David Lindsay-Abaire is safely in the record books as a Pulitzer Prize winner for drama, having been honored Monday for "Rabbit Hole," a critically praised but stylistically conventional play about an investment banker and his wife trying to restart their lives and rescue their marriage after the death of their 4-year-old son.
But Lindsay-Abaire may be the first Pulitzer-winning playwright to benefit from a seldom-invoked rule that enabled a board made up mainly of high-ranking news editors to snub the choices of a nominating jury of theater experts for the second consecutive year.
"Rabbit Hole," which had a Broadway run with "Sex and the City" star Cynthia Nixon in a Tony-winning turn as the grieving mother, was not among the three finalists submitted by the five-member jury made up of theater critics from New York, San Jose and Minneapolis-St. Paul, along with Kimberly Benston, a professor of English at Haverford (Pa.) College and author of a book on African American performance styles, and playwright Paula Vogel, winner of the 1998 Pulitzer for "How I Learned to Drive."
The finalists were all little-known, even to many theater insiders: "Bulrusher," by Eisa Davis; Rinde Eckert's "Orpheus X"; and "Elliot, a Soldier's Fugue," by Quiara Alegria Hudes.
The 17-member Pulitzer board tossed them and picked "Rabbit Hole" instead. And Lindsay-Abaire is not complaining.
"I've sat on panels that picked plays for awards, and often the discussions are incredibly arbitrary," the New York-based playwright said Tuesday. "Maybe two people did want me to be nominated and the others stood up and said, 'Over my dead body.' No matter what, there's a lot of luck involved, and this time I was lucky. I don't know what happened in that room, and frankly, I don't care. All I care about is somebody called me up and said, 'You've won the Pulitzer.' "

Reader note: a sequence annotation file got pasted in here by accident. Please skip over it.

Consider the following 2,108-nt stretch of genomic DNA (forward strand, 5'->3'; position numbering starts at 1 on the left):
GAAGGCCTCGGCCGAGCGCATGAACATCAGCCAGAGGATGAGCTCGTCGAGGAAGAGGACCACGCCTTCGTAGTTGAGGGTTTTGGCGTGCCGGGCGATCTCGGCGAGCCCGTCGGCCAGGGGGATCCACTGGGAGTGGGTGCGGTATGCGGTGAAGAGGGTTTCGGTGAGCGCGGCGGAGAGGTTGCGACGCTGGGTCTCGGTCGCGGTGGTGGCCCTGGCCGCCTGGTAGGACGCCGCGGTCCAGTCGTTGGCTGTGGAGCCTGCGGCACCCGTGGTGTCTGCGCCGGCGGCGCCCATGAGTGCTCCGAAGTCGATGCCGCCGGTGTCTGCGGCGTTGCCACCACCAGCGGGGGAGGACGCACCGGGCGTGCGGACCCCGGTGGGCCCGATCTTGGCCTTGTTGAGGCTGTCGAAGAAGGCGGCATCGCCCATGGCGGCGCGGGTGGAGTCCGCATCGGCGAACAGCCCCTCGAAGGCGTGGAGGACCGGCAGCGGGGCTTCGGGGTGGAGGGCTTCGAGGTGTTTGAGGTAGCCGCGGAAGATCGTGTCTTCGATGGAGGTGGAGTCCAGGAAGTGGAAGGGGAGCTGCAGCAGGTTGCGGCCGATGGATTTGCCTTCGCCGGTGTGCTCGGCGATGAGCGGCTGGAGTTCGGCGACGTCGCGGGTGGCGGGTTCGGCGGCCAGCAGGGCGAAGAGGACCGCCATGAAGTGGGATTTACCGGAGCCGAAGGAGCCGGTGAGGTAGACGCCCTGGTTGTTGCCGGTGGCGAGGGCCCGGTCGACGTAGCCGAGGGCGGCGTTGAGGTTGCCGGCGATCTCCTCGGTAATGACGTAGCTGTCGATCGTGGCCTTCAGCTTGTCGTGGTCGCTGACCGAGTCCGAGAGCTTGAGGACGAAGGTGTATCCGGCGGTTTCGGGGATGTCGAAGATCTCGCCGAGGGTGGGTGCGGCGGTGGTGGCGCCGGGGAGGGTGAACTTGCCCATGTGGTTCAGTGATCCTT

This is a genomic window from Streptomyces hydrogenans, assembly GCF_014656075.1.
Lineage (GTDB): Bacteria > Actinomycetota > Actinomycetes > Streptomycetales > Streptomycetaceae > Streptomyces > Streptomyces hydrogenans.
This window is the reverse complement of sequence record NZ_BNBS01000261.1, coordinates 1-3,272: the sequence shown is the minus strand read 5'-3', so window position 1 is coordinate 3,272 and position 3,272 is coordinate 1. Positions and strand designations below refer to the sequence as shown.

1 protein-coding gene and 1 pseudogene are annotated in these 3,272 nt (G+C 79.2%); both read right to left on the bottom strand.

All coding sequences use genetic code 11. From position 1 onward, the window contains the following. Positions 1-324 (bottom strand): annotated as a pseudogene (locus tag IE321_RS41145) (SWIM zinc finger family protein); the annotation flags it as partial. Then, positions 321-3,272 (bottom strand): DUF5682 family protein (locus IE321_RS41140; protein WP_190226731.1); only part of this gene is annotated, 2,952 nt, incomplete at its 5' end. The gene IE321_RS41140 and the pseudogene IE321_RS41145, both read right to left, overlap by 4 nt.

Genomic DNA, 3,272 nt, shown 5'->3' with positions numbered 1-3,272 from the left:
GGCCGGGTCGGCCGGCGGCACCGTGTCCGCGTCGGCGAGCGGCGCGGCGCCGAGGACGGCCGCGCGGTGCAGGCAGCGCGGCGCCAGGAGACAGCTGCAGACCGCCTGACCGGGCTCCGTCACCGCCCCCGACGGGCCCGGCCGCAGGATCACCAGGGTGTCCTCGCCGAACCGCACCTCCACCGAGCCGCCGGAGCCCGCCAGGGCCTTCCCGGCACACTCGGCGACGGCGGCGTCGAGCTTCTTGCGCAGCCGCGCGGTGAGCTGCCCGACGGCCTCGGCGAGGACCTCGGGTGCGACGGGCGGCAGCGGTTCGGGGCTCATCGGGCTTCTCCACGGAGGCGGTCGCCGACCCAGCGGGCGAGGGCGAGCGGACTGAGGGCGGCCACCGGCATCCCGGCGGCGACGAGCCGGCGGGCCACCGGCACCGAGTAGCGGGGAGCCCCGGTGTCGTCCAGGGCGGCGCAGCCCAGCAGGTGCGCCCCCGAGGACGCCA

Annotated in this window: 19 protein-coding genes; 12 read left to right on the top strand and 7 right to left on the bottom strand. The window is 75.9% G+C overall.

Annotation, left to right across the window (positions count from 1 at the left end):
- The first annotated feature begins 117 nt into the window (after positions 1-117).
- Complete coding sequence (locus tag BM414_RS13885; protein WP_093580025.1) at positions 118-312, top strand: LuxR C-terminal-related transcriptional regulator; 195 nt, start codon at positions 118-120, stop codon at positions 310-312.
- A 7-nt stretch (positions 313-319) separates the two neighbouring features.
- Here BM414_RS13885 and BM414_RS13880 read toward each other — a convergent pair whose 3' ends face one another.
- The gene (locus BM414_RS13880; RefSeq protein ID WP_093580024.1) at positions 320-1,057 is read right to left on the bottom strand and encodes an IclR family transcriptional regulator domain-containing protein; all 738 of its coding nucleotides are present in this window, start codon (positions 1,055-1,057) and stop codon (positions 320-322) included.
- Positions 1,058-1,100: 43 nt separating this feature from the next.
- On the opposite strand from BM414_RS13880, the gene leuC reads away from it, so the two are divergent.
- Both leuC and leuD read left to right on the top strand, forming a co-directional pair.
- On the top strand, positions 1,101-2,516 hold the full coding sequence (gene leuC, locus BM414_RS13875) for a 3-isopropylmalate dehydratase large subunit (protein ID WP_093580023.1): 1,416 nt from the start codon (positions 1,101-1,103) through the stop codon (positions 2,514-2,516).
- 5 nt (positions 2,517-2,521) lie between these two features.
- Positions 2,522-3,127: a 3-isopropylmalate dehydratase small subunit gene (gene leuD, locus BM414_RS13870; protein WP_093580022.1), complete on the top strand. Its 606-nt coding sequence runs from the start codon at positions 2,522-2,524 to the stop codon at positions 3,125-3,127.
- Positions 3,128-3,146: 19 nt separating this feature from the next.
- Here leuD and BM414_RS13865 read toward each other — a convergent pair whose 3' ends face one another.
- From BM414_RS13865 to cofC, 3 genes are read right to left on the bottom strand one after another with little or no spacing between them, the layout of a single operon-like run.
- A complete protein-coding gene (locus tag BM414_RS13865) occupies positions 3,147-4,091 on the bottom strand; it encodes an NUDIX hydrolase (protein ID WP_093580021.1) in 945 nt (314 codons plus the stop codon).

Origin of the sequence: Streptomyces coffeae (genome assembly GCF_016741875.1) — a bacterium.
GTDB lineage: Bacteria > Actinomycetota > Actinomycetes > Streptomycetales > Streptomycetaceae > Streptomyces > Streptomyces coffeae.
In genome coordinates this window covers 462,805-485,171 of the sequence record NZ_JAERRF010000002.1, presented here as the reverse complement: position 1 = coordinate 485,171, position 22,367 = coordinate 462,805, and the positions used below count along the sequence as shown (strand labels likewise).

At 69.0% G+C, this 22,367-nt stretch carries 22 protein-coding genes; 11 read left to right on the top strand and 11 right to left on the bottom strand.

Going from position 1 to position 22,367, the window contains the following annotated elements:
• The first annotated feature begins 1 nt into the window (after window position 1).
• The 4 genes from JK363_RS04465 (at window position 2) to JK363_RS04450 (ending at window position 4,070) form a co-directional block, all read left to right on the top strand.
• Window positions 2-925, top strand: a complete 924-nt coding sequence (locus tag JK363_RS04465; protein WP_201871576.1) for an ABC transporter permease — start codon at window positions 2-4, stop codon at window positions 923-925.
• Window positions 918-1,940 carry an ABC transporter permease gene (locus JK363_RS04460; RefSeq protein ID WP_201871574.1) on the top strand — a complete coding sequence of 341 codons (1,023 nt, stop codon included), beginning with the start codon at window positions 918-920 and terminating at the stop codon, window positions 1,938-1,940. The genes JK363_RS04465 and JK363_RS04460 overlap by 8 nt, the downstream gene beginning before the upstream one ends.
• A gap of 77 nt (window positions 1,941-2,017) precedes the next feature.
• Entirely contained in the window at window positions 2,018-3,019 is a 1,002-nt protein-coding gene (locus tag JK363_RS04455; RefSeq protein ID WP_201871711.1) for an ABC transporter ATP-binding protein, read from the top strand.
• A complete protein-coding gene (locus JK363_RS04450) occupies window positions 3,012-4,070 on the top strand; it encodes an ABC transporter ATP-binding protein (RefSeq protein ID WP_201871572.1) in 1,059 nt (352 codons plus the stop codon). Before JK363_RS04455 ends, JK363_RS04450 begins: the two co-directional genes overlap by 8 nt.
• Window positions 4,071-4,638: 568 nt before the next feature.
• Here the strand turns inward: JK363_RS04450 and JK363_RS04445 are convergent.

Lindsay-Abaire has long been a brand name in regional theaters and off-Broadway with the success of "Fuddy Meers" and "Kimberly Akimbo," quirky comedies about women with strange, life-changing disabilities.
While "Rabbit Hole" lacked a nomination from the jury chaired by New York Times theater critic Ben Brantley -- who said through a representative of his paper that he couldn't comment on deliberations -- it didn't just get plucked out of a hat, said Sig Gissler, the non-voting administrator of the Pulitzer prizes. "It had been mentioned favorably in the jury report, and the board decided to take a look at it," Gissler said. Jury reports list finalists in alphabetical order, with comments on why each would be prize-worthy. But they can include mentions of other plays that were considered.
When none of the drama finalists received the majority vote needed to win, Gissler said, the Pulitzer board, which included New York Times columnist Thomas L. Friedman, Miami Herald Executive Editor Anders Gyllenhaal and Columbia University Graduate School of Journalism Dean Nicholas Lemann, was free to invoke a provision allowing it to consider a different choice as long as three-fourths of the members agreed to do so. "Rabbit Hole" secured the supermajority needed to be discussed, then the simple majority needed to win the prize.
Still, the awarding of a Pulitzer to a play that was not one of the finalists appears to be unprecedented, Gissler said, at least since finalists were disclosed starting in 1983. In 1992, Robert Schenkkan's "The Kentucky Cycle" was chosen over four finalists, but Gissler said that was a case in which the jury nominated all five plays. Nowadays, he added, jurors are under strict orders to name only three.
Donald Margulies, who won the Pulitzer in 2000 for "Dinner With Friends" but was a bridesmaid both in 1992 (to Schenkkan) and when no drama prize was awarded in 1997, speculated Tuesday that the Pulitzer board didn't want to give the prize to an unknown but, "for fear of losing credibility," could not brook two years in a row with no prize for drama. "They chose a play that had been talked about as an award-worthy play by a well-known writer," Margulies said. The real problem, he added, is the refusal to award prizes some years. "I've never heard, 'Gee, there was no editorial cartooning deserving of a Pulitzer this year.' There is something patronizing about the attitude toward the drama prize, that it is something that can be withheld."